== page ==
Cybersecurity experts share tips on how to maintain a secure work environment
October marks the designated month for cybersecurity awareness. In light of this, Juta Gurinaviciute, the esteemed CTO of NordLayer and a renowned expert in cybersecurity, shares her insights in an exclusive interview. Gurinaviciute delves into the significance of this month, global cyber trends, and offers guidance on the initial steps businesses should consider for a robust cybersecurity plan while shedding light on the most dangerous threats in the IT world.
Why celebrate Cybersecurity Awareness Month?
Cybersecurity Awareness Month serves as a platform to educate staff, collaborators, and stakeholders about the constantly shifting world of cyber threats. Beyond being a technical observance, it resonates culturally as well. Gurinaviciute offers her insights on the essence of cybersecurity awareness:
“As someone who builds the technical infrastructure within our company, there cannot be too much cybersecurity awareness. When individuals and businesses are educated, they make more informed decisions regarding their online activities,” she says. “A knowledgeable public is less susceptible to cyber threats, making the digital ecosystem safer for everyone involved. As awareness spreads, it fosters a culture where cybersecurity becomes second nature, promoting collective vigilance.”
Promoting safe practices
Cybersecurity Awareness Month reminds businesses and their staff to maintain secure practices regularly. Such practices include:
1. Regular employee training
Many security problems happen because of human errors, and since the threat landscape keeps changing, so should training modules. By updating training content often, employees stay ready to face new issues. Training helps them spot and avoid common mistakes. Additionally, using real-life examples in training helps employees understand and connect better.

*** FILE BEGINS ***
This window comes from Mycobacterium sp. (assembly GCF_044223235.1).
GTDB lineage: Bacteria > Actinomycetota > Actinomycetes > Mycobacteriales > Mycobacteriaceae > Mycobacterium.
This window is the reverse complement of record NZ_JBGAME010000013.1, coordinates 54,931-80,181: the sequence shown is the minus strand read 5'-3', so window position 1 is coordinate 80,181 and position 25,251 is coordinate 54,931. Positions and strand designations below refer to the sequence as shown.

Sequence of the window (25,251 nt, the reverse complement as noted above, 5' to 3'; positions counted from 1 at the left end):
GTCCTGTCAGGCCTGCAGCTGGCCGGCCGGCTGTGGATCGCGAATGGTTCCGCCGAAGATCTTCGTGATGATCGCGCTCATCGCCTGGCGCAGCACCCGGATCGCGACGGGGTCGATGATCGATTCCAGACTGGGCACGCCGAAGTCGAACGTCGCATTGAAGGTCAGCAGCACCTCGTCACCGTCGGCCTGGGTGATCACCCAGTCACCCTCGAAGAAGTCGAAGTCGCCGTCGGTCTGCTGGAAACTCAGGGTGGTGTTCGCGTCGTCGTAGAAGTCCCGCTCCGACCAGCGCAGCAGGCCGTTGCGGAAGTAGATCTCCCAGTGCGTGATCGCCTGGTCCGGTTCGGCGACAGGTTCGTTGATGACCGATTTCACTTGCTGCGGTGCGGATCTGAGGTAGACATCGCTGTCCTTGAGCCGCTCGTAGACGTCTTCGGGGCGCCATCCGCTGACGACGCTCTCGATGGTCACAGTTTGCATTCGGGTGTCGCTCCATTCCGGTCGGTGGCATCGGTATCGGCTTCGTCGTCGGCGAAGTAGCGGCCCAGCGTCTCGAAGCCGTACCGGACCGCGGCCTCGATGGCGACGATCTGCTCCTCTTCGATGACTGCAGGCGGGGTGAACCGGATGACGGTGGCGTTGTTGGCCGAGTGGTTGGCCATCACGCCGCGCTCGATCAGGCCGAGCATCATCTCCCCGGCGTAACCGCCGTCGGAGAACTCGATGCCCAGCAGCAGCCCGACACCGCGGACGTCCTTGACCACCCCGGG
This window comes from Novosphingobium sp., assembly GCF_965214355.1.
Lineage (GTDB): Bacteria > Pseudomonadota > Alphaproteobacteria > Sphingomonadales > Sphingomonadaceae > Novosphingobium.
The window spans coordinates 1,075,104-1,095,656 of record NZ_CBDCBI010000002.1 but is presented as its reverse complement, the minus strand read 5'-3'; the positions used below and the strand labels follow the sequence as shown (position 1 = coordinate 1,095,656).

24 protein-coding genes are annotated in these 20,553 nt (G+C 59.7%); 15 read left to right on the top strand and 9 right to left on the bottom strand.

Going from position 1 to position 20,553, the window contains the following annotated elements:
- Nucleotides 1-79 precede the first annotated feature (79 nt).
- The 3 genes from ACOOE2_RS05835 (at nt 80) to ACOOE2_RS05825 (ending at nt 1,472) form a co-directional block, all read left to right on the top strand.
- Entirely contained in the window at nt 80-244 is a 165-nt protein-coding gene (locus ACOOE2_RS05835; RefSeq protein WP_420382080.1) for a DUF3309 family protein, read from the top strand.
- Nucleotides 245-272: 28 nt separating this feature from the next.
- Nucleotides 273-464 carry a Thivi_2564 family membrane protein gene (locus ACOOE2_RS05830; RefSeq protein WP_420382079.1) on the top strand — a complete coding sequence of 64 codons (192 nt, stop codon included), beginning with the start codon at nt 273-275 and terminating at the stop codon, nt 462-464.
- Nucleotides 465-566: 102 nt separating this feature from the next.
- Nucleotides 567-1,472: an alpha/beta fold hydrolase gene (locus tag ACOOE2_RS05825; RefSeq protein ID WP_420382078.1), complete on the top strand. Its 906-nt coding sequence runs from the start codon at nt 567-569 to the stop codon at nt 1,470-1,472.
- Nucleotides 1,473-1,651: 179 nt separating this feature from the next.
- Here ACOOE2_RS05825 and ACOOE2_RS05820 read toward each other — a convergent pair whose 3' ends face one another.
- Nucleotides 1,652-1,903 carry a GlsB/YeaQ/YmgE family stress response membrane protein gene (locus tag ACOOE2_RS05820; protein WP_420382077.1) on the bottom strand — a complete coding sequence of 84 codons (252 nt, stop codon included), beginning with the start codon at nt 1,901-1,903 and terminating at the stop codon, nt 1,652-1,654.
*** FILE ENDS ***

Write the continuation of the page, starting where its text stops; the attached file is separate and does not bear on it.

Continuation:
2. Implement multi-factor authentication (MFA)
This cybersecurity tool is essential, providing extra protection even if a password gets breached. But, it doesn’t suit everyone in the same way. Examples of MFA options are biometric checks like retinal scans and fingerprints, single-use passwords sent via tokens, email, or SMS, physical devices like security badges and cards, and factors like keyboard behavior, location data, and the network you’re using.
3. Keeping software updated
Updates usually come with security fixes for known vulnerabilities that hackers might exploit. They also often have better security features for added safety.
To stay safe and follow rules, businesses can set automatic software updates, which lowers the risk of missing an update.
The three biggest cybersecurity threats
Gurinaviciute discusses the prevalent cybersecurity issues today that pose significant challenges for businesses:
Firstly, phishing continues to be a widespread problem. Scammers use misleading emails or messages to trick people into giving away private details like passwords or bank information. What is worse, with advancements in AI, phishing methods can appear even more genuine. AI can create dialogues and even create realistic deepfakes, tempting individuals to share confidential work-related details.
Secondly, delayed, or incomplete updates pose risks. Not updating software and hardware promptly or correctly increases the chance of an attack. In situations where users neglect to apply new security patches, weak spots can emerge. Utilizing firewalls, cloud security measures, and prompt updates can help prevent such threats from happening.
Lastly, the Internet of Things (IoT) also has vulnerabilities. As connected devices multiply rapidly, the chances for attacks expand. Many IoT devices don’t have strong security, making some of them easy targets. Once breached, an IoT device can act as an entry point to broader systems, leading to extensive harm.
To mark Cybersecurity Awareness Month, NordLayer offers a quiz to test your cybersecurity knowledge. Try it here.
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